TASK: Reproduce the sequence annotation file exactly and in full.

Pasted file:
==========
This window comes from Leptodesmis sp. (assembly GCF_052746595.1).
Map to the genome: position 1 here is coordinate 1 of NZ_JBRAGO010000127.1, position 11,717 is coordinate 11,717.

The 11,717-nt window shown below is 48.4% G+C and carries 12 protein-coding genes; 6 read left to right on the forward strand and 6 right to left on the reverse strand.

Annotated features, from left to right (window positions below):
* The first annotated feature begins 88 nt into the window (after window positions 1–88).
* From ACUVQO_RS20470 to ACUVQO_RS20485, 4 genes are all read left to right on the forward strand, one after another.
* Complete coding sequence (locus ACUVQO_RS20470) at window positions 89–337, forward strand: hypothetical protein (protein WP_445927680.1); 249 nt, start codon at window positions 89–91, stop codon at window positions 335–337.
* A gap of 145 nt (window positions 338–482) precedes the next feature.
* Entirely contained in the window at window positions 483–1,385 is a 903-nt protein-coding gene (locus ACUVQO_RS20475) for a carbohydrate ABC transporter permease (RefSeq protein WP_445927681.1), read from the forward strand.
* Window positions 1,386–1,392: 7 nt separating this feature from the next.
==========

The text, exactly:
This window comes from Leptodesmis sp. (assembly GCF_052746595.1).
Map to the genome: position 1 here is coordinate 1 of NZ_JBRAGO010000127.1, position 11,717 is coordinate 11,717.

The 11,717-nt window shown below is 48.4% G+C and carries 12 protein-coding genes; 6 read left to right on the forward strand and 6 right to left on the reverse strand.

Annotated features, from left to right (window positions below):
* The first annotated feature begins 88 nt into the window (after window positions 1–88).
* From ACUVQO_RS20470 to ACUVQO_RS20485, 4 genes are all read left to right on the forward strand, one after another.
* Complete coding sequence (locus ACUVQO_RS20470) at window positions 89–337, forward strand: hypothetical protein (protein WP_445927680.1); 249 nt, start codon at window positions 89–91, stop codon at window positions 335–337.
* A gap of 145 nt (window positions 338–482) precedes the next feature.
* Entirely contained in the window at window positions 483–1,385 is a 903-nt protein-coding gene (locus ACUVQO_RS20475) for a carbohydrate ABC transporter permease (RefSeq protein WP_445927681.1), read from the forward strand.
* Window positions 1,386–1,392: 7 nt separating this feature from the next.